The Greenshirts: fascism in the Irish Free State 1935-1945.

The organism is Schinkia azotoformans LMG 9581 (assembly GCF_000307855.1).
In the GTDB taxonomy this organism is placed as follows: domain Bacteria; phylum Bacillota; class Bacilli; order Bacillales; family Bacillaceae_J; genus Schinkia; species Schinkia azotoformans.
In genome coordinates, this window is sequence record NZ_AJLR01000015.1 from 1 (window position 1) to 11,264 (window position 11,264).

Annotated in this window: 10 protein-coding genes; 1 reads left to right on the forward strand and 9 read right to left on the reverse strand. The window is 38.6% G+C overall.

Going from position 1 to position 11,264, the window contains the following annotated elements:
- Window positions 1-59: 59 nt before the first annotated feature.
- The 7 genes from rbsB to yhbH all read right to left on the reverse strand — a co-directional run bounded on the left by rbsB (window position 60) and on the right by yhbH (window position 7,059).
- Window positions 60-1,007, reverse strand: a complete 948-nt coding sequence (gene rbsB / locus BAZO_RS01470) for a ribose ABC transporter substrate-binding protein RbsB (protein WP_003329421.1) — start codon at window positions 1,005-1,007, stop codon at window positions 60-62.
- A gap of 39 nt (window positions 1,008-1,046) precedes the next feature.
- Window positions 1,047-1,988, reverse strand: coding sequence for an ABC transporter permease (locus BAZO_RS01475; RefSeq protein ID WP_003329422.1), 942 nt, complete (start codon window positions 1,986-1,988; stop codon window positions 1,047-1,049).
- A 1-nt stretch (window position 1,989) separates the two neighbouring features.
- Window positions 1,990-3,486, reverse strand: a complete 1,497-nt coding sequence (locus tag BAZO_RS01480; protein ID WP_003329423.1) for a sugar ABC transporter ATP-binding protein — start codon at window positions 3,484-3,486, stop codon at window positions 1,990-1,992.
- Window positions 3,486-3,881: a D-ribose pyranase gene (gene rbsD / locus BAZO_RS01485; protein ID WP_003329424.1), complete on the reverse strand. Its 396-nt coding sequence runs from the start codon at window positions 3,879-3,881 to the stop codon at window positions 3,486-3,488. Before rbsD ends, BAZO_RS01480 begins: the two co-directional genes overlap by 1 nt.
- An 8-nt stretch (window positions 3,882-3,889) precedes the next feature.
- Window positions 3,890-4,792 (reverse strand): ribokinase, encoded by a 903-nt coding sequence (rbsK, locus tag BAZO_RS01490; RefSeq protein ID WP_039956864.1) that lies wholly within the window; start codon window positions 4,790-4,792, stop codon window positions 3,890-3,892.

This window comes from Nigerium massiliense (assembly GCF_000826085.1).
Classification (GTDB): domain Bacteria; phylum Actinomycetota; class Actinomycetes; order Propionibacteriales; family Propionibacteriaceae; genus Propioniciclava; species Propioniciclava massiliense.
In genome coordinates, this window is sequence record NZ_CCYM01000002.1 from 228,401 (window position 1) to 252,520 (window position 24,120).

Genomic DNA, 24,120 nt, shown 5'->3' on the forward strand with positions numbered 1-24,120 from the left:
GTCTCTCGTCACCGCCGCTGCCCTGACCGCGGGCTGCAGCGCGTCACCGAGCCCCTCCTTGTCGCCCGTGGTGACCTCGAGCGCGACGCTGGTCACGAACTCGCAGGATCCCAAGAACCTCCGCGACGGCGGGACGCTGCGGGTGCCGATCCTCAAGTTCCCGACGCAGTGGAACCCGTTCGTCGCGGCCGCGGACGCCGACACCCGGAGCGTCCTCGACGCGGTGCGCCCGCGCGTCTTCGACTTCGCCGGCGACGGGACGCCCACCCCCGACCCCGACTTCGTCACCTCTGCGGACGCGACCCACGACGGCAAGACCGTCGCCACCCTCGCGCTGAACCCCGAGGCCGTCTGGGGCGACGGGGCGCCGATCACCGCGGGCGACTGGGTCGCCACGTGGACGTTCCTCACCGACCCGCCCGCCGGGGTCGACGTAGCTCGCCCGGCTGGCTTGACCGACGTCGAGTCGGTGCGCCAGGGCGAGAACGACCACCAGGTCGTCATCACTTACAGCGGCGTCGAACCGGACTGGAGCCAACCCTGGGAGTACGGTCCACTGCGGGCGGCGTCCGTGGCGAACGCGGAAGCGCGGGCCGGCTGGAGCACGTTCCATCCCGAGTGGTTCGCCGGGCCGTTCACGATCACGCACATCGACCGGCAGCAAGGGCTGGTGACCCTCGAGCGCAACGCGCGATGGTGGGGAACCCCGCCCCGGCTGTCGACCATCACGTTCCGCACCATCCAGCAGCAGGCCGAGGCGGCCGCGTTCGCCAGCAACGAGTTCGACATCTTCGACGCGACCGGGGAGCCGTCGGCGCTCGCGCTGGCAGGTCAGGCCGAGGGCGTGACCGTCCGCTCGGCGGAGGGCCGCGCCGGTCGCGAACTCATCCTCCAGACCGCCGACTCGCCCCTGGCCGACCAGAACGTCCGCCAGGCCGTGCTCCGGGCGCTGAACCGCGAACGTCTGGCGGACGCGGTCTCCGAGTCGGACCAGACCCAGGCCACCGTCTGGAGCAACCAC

General O'Duffy's National Corporate Party/Greenshirt movement was Ireland's largest fascist movement. This thesis explores the origins of Irish fascism, arguing that it was not simply an imitation of continental models, but that it had its roots in the Irish historical and political tradition. Previously dismissed by historians as ephemeral or even non-existent, research reveals that it was a nationally organized party that presented a raft of policies aimed at creating a mass base. The Greenshirts were a small movement and constituted a concentration of fascist tendencies developed by an element in its much larger forerunner, the Blueshirts. The party was to be short-lived but influenced a number of fifth-column and extremist organizations during the war years, as well as the more successful post-war nationalist party, Ailtiri na hAiseirighe. The NCP blended a number of key ideas borrowed from continental fascism, including corporatism and the leadership principle, with a combination of fascist and indigenous pseudo-military style and organization. This was embedded in a political and cultural mould that was a development of romantic ideas that had been widely promoted during the struggle for Irish independence, with a particular focus on nationalism, violence and anti-rationalism. The Greenshirt movement was completely dependent on its leader General O'Duffy, an experienced and able politician, who promoted his movement both at home and abroad at a number of international fascist conferences. He looked to participation alongside Franco in the Spanish Civil War to raise his domestic and international profile. However, the poor record of his Irish Brigade and his absence from Ireland's political scene, led to the rapid demise of a movement which had been in decline since its inception, and which had failed to gain widespread support amongst the population or interest in the national press.
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